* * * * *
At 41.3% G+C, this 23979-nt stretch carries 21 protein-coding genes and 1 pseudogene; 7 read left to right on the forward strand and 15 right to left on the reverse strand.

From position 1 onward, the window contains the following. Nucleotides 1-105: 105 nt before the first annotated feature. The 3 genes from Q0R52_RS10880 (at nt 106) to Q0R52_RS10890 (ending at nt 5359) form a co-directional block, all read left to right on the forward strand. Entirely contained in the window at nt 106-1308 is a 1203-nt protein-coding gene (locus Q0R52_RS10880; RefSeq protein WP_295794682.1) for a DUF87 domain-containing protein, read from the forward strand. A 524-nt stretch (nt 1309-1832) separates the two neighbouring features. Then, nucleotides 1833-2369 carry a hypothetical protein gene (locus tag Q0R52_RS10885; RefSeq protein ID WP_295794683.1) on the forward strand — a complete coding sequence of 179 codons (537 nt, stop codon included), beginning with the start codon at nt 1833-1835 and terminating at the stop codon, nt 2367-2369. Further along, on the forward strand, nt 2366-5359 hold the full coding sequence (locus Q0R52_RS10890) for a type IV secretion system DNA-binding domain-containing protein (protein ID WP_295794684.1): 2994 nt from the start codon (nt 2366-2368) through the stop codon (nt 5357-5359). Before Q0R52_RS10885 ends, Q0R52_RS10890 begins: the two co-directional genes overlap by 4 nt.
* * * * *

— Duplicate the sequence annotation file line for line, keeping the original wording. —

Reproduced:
At 41.3% G+C, this 23979-nt stretch carries 21 protein-coding genes and 1 pseudogene; 7 read left to right on the forward strand and 15 right to left on the reverse strand.

From position 1 onward, the window contains the following. Nucleotides 1-105: 105 nt before the first annotated feature. The 3 genes from Q0R52_RS10880 (at nt 106) to Q0R52_RS10890 (ending at nt 5359) form a co-directional block, all read left to right on the forward strand. Entirely contained in the window at nt 106-1308 is a 1203-nt protein-coding gene (locus Q0R52_RS10880; RefSeq protein WP_295794682.1) for a DUF87 domain-containing protein, read from the forward strand. A 524-nt stretch (nt 1309-1832) separates the two neighbouring features. Then, nucleotides 1833-2369 carry a hypothetical protein gene (locus tag Q0R52_RS10885; RefSeq protein ID WP_295794683.1) on the forward strand — a complete coding sequence of 179 codons (537 nt, stop codon included), beginning with the start codon at nt 1833-1835 and terminating at the stop codon, nt 2367-2369. Further along, on the forward strand, nt 2366-5359 hold the full coding sequence (locus Q0R52_RS10890) for a type IV secretion system DNA-binding domain-containing protein (protein ID WP_295794684.1): 2994 nt from the start codon (nt 2366-2368) through the stop codon (nt 5357-5359). Before Q0R52_RS10885 ends, Q0R52_RS10890 begins: the two co-directional genes overlap by 4 nt.